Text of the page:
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1970 saw the departure of Mitchie. He migrated to the United States to further his musical career with the US Army leaving the way open for James Clarkson, a member of the Royal Grenada Police Force Band, to become the band's formal arranger.

This was indeed a new era. With the musical talents of James "Wakax" Clarkson, the new sound of the instruments and the outstanding talent of the pannists the Harps went about setting the standard for pan as the decade of the seventies began. The Harps were indeed, the band. Not one sports event took place without the Harps at Queens Park. The boys were in high demand. To play in the Harps you had to be able to play, you had to be good. Clarkson recalls that one of the things that stand out vividly in his mind from that era was the skill and discipline of the players.

He recalls this story; the band was practicing a number of classical pieces in December 1972 for some concert performances with the Royal Grenada Police Force Band. A few days before the first of the scheduled concerts was to take place, Clarkson discovered a major problem. The Harps instruments were not tuned in Concert C but instead tuned in C#. This meant that the Police Band, were practicing in Concert C, and the Harps were playing in a different key, a half tone above. After relating the problem to the players, Clarkson still expresses wonder at the shock he got the next day when he went to the panyard and the guys told him 'don't worry, we fixed it up'. They had spent the entire previous night working out the music in the new keys.

Entry into the Harps was a difficult thing for any young boy at this time. With the Harps being the only functioning steelband from the community the conditions were ripe for the formation of another steelband. It was in this period that the Panasonic Steel Orchestra came into being. Given birth by people like Gordon "Monarchy" Bain, Trevor "Father" Emmanuel, the band rose to prominence in George Street, next to the lime factory and within a stone’s throw of the Coals Market, where the Harps were located.

In 1972, the impossible happened. The upstart Panasonic, appearing in their first and only Panorama competition beat all and sundry, Harps included, to run away with the Championship. The Harps that year blamed their inconsistent rhythm section for the loss. The very next year, with the migration of a number of the original members of the Harps, the members of Panasonic merged with the Harps.

In 1973, under the musical directorship of Clarkson, the band produced its first recording "Brighter out of Darkness" recorded in Barbados, won the National Panorama competiton, and then lost Clarkson when he left to study music abroad.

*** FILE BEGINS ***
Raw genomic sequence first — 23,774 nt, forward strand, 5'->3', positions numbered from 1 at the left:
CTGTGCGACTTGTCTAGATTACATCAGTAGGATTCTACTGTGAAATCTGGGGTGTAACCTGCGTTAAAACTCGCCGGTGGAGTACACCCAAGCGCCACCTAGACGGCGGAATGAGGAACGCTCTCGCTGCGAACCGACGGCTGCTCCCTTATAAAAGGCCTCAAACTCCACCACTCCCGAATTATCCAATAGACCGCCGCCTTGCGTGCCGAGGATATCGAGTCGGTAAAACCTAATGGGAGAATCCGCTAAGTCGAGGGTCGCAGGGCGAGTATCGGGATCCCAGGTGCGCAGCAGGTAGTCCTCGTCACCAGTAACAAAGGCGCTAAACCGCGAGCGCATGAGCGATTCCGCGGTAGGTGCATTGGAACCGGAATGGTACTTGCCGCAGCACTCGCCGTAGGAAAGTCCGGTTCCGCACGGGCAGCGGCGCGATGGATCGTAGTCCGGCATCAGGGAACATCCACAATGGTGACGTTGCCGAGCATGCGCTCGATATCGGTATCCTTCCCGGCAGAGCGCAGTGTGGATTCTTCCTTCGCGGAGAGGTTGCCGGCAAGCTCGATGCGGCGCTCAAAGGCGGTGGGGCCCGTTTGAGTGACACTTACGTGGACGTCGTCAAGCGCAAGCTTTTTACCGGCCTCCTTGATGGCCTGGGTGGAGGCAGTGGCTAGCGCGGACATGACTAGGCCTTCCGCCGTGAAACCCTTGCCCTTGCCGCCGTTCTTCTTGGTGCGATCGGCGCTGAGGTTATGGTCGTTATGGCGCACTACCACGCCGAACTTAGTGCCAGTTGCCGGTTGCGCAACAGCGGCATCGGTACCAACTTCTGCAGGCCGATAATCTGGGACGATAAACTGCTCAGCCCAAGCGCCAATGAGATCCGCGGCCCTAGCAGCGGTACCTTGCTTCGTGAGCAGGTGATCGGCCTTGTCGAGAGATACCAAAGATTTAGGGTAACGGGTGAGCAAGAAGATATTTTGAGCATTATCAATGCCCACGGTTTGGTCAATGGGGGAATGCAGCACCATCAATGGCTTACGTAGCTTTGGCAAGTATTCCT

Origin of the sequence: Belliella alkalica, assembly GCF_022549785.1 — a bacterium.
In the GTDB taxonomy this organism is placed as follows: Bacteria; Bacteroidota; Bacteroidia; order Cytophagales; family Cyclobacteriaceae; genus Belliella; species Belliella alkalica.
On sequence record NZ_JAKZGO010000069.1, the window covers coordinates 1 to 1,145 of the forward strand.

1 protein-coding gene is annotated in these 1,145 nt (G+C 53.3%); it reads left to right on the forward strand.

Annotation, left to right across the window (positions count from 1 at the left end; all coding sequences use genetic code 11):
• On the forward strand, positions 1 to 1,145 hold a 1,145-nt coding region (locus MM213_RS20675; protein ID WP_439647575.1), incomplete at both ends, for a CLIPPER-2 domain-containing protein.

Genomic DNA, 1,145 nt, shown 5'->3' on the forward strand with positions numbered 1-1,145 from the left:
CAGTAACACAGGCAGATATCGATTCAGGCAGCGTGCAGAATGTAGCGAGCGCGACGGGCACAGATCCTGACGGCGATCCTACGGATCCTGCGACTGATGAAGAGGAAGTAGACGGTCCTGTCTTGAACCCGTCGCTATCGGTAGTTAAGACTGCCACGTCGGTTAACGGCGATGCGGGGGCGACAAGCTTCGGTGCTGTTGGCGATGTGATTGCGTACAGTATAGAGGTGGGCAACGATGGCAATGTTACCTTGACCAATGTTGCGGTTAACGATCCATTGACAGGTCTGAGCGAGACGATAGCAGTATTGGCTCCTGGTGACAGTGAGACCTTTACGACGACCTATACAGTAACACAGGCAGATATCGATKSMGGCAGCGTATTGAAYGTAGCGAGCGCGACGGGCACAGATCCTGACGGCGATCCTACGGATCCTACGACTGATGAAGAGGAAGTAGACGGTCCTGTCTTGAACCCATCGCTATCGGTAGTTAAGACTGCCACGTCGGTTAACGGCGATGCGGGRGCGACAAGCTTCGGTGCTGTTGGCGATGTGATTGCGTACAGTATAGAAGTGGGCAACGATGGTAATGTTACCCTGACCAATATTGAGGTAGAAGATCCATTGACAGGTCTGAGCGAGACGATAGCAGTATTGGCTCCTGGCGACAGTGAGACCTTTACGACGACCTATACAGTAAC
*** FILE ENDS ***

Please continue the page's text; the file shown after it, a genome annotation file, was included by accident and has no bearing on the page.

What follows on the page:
With Clarkson’s departure, a young prodigy by the name of Michael "Boose" Cyrus took over the arranging responsibilities for the band. Michael had started playing pan at a very tender age and was the first to start the CokeBox Brigade (small players who have to stand on a Coca Cola crate to reach the pan). For a brief period prior to this people like Arthur Coard and Jeffrey Japal did a bit of arranging for the band.

The band also moved into Tanteen, to the location it occupies to this day vacating the Coals Market for construction of the Carenage Fish Market which stands on the spot today.

The captaincy of the band also changed around in the decade of the seventies mainly due to migration of band members. Lester gave way to Speck Mecks who gave way to Cosley Boyke; to Arthur Coard, Clevoy 'Depo' Depradine, Colville "Kamau" Mc Barnette, and Wilbur "Williby" Thomas.

In 1978, under the captaincy of "Kamau" McBarnette, the band produced its second recording "As Prescribed" at the KH Studios in Port of Spain. The musical arrangers on this album were Michael Cyrus, Trevor Emmanuel and Keith Rougier.

1978 also saw the Band's return to the Panorama Championships after a four-year absence, having last appeared in the competition in 1973 when they were winners. The Harps placed second to Guinness City Symphony led by Kenneth ‘Teloti’ Hood but it was an impressive debut for young arranger Michael "Boose" Cyrus whose two arrangements of Kitchener's Pan in the 21st Century and Sparrow's Doo Doo Yay Me (Natasha), signalled the emergence of a very talented young man with a far way to go. However, with the Revolution taking the Island by storm in March 1979 and the subsequent lean years that followed for the band, prevented the Harps from competing in Panorama until 1983.

The Peoples Revolution of 1979 saw the band begin another struggle in its existence when quite a number of players left to become members of the new Revolutionary Government and Armed Forces. The band also toured Cuba as part of the Grenada contingent for Carifesta Cuba 1979. And the migration of leading players to North America continued. It was in that period that the captaincy of the band went to Wilbur "Williby" Thomas, a younger brother of Walter "Dictator" Thomas.